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Showing posts from 2015

Build maven-based RPM's

In an daily DevOps world it's necessary to have an easy to use mechanism for a revisionable software deployment. Especially when continuous integration comes to play, in terms of installing, upgrading and deleting software in an easy and proven way. Why not use RPM for that? The great is, Maven can do that easily. Prerequisites : Eclipse (or IntelliJ or any other editor) maven (command "mvn" has to work on command line) git (command "git" should work on command line) rpm build ( sudo yum install rpm-build ) Building an RPM works on Linux systems like RedHat or CentOS. How To Guide Build the project, so that the targets are available locally (skipTest if they fail on your PC, e.g. because of missing MongoDB or TomCat or ...).  The following params are necessary to get it working properly: directory = where the code should be placed after the RPM is rolled out filemode = permissions for the installed code username = UID  groupname = GID locatio

Hive on Spark at CDH 5.3

However, since Hive on Spark is not (yet) officially supported by Cloudera some manual steps are required to get Hive on Spark within CDH 5.3 working. Please note that there are four important requirements additionally to the hands-on work: Spark Gateway nodes needs to be a Hive Gateway node as well In case the client configurations are redeployed, you need to copy the hive-site.xml again In case CDH is upgraded (also for minor patches, often updated without noticing you), you need to adjust the class paths Hive libraries need to be present on all executors (CM should take care of this automatically) Login to your spark server(s) and copy the running hive-site.xml to spark: cp /etc/hive/conf/hive-site.xml /etc/spark/conf/ Start your spark shell with (replace <CDH_VERSION> with your parcel version, e.g. 5.3.2-1.cdh5.3.2.p0.10 ) and load the hive context within spark-shell: spark-shell --master yarn-client --driver-class-path "/opt/cloudera/parcels/CDH-<CDH_VERSIO

Hadoop and trusted MiTv5 Kerberos with Active Directory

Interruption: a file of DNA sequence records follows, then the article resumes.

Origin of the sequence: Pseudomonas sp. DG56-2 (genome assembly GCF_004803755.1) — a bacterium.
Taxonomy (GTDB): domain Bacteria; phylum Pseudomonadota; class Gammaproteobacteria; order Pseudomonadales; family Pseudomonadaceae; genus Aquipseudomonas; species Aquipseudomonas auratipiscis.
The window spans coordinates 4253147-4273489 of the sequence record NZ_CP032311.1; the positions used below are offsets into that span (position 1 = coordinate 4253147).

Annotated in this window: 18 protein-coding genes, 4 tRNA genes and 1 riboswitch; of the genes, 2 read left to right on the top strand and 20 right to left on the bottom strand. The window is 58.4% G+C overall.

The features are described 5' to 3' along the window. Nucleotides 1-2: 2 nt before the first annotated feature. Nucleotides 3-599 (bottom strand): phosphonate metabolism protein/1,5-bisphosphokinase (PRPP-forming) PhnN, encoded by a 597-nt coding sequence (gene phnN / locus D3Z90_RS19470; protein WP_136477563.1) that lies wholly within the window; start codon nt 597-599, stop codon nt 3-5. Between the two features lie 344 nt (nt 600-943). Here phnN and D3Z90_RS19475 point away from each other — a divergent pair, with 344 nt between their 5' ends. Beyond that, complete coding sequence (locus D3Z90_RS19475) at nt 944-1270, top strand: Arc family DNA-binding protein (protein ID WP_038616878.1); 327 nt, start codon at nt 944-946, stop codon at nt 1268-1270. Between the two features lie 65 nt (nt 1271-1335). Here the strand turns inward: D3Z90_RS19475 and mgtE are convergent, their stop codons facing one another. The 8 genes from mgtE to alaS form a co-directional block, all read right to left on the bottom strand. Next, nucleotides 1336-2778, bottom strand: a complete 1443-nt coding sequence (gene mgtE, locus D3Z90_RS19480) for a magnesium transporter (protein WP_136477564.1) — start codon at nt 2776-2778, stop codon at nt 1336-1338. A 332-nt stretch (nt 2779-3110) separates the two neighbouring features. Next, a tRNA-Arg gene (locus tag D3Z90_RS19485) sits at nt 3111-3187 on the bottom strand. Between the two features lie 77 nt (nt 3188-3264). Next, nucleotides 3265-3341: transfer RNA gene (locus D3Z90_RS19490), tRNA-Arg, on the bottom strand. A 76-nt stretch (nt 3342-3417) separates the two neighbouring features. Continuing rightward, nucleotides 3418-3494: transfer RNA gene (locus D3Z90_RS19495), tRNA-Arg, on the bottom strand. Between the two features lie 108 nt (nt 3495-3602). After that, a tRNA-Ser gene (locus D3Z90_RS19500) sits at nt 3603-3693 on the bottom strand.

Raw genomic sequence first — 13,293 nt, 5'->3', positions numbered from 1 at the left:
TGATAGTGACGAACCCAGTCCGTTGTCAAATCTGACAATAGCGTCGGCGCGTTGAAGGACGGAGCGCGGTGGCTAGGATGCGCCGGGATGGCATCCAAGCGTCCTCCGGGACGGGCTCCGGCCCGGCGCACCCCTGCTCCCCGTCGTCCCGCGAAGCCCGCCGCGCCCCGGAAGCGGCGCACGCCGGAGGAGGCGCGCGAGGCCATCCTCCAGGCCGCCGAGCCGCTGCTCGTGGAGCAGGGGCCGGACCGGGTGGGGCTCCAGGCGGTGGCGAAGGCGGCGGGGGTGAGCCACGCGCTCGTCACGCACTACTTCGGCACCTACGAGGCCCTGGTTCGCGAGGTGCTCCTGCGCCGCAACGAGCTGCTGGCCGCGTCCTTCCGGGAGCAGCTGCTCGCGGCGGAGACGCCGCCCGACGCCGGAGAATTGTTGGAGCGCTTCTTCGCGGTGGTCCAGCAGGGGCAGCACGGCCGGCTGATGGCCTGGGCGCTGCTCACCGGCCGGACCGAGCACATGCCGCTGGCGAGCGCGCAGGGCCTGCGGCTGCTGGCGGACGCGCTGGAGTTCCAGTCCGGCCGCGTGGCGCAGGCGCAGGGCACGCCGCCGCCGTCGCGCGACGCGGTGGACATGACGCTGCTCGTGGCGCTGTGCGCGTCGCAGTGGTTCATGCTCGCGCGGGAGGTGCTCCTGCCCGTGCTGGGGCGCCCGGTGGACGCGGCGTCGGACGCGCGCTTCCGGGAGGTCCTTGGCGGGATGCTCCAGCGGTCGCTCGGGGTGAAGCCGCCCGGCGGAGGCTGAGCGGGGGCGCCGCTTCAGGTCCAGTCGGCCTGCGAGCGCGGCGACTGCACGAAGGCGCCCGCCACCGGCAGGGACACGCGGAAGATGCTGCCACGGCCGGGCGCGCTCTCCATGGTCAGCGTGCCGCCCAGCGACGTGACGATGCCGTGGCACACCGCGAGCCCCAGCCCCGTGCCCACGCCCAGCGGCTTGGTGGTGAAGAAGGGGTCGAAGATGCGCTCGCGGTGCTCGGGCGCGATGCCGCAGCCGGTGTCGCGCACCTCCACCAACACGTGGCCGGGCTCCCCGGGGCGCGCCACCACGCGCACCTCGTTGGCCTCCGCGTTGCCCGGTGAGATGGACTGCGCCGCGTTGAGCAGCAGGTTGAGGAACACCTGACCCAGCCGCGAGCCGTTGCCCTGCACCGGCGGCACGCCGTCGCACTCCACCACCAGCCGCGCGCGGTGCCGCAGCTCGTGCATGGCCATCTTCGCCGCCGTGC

For actuality here a example how to enable an MiTv5 Kerberos <=> Active Directory trust just from scratch. Should work out of the box, just replace the realms: HADOOP1.INTERNAL =  local server (KDC) ALO.LOCAL = local kerberos realm AD.REMOTE = AD realm with your servers. The KDC should be inside your hadoop network, the remote AD can be somewhere. 1. Install the bits At the KDC server (CentOS, RHEL - other OS' should have nearly the same bits): yum install krb5-server krb5-libs krb5-workstation -y At the clients (hadoop nodes): yum install krb5-libs krb5-workstation -y Install Java's JCE policy (see Oracle documentation ) on all hadoop nodes. 2. Configure your local KDC /etc/krb5.conf [libdefaults] default_realm = ALO.LOCAL dns_lookup_realm = false dns_lookup_kdc = false kdc_timesync = 1 ccache_type = 4 forwardable = true proxiable = true fcc-mit-ticketflags = true max_life = 1d max_renewable_life = 7d renew_lifetime = 7d default_tgs_

Hadoop based SQL engines

Apache Hadoop comes more and more into the focus of business critical architectures and applications. Naturally SQL based solutions are the first to get considered, but the market is evolving and new tools are coming up, but leaving unnoticed. Listed below an overview over currently available Hadoop based SQL technologies. The must haves are: Open Source (various contributors), low-latency querying possible, supporting CRUD (mostly!) and statements like CREATE, INSERT INTO, SELECT * FROM (limit..), UPDATE Table SET A1=2 WHERE, DELETE, and DROP TABLE. Apache Hive (SQL-like, with interactive SQL (Stinger) Apache Drill (ANSI SQL support) Apache Spark ( Spark SQL , queries only, add data via Hive, RDD or Parquet ) Apache Phoenix (built atop Apache HBase , lacks full transaction support, relational operators and some built-in functions) Presto from Facebook (can query Hive, Cassandra , relational DBs & etc. Doesn't seem to be designed for low-latency responses across

Major compact an row key in HBase

Getting an row key via hbase-shell per scan: hbase (main):0001:0 > scan ‘your_table',{LIMIT => 5}  ROW  .... see what the row contains: hbase (main):0002:0 > get ‘your_table’,"\x00\x01"  COLUMN  .... To start the compaction based on the row key use this few lines and replace <row_key> and <your_table> with the findings above: hbase (main):0003:0 > configuration = org.apache.hadoop.hbase.HBaseConfiguration.create table =, '< your_table >')  regionLocation = table.getRegionLocation(" <row key> ”) regionLocation.getRegionInfo().getRegionName() admin = admin.majorCompact(regionLocation.getRegionInfo().getRegionName())